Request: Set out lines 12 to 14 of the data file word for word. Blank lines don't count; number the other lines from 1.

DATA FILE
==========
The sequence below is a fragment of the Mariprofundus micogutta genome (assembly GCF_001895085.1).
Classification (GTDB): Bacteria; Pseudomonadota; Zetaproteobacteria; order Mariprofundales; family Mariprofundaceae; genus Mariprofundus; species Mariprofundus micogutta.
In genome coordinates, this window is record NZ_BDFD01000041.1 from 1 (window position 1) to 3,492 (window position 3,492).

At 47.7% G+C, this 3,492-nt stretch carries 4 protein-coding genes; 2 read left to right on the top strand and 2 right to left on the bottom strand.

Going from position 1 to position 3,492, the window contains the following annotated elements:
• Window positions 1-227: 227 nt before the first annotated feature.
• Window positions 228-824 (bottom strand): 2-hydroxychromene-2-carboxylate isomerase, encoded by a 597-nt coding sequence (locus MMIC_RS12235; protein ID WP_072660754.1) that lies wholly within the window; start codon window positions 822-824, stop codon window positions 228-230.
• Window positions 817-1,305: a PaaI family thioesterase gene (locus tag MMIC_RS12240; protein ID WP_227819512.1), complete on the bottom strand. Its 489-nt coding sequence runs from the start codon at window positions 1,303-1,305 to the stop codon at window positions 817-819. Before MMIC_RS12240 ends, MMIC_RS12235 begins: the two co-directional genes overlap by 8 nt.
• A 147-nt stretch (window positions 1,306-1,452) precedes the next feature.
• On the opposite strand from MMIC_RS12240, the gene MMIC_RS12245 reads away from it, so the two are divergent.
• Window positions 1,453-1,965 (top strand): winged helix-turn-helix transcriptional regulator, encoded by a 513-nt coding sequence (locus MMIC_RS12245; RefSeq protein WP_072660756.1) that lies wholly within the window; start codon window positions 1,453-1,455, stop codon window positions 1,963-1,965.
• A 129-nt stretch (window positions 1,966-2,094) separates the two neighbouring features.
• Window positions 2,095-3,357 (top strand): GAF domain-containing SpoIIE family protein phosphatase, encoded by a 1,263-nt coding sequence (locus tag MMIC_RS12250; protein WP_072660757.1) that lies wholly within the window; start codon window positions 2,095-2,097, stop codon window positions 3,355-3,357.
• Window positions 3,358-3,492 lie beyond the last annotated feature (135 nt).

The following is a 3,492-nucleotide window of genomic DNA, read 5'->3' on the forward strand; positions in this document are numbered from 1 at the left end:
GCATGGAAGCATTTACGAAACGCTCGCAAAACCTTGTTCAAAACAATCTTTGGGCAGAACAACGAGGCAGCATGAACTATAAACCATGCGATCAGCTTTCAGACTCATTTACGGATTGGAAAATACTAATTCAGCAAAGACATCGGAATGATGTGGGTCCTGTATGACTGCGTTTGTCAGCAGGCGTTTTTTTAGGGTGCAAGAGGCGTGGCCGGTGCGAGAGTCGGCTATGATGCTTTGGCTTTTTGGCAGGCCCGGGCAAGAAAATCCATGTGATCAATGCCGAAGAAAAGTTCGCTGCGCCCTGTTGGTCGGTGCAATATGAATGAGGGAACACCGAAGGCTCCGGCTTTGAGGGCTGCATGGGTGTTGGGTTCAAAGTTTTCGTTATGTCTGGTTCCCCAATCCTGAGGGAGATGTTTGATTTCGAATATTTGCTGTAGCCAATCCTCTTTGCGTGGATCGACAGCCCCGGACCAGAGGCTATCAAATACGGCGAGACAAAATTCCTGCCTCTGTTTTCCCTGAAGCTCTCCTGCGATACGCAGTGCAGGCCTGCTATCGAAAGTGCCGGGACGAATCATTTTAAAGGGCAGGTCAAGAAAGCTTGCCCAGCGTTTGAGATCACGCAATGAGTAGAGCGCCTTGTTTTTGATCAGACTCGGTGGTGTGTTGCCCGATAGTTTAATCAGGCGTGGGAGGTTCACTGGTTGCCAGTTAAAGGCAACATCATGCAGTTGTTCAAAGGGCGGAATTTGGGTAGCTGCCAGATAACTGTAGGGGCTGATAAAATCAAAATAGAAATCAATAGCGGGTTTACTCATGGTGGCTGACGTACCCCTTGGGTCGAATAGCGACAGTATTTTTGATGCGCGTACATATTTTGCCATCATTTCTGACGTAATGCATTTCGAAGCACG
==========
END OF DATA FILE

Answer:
• A 129-nt stretch (window positions 1,966-2,094) separates the two neighbouring features.
• Window positions 2,095-3,357 (top strand): GAF domain-containing SpoIIE family protein phosphatase, encoded by a 1,263-nt coding sequence (locus tag MMIC_RS12250; protein WP_072660757.1) that lies wholly within the window; start codon window positions 2,095-2,097, stop codon window positions 3,355-3,357.
• Window positions 3,358-3,492 lie beyond the last annotated feature (135 nt).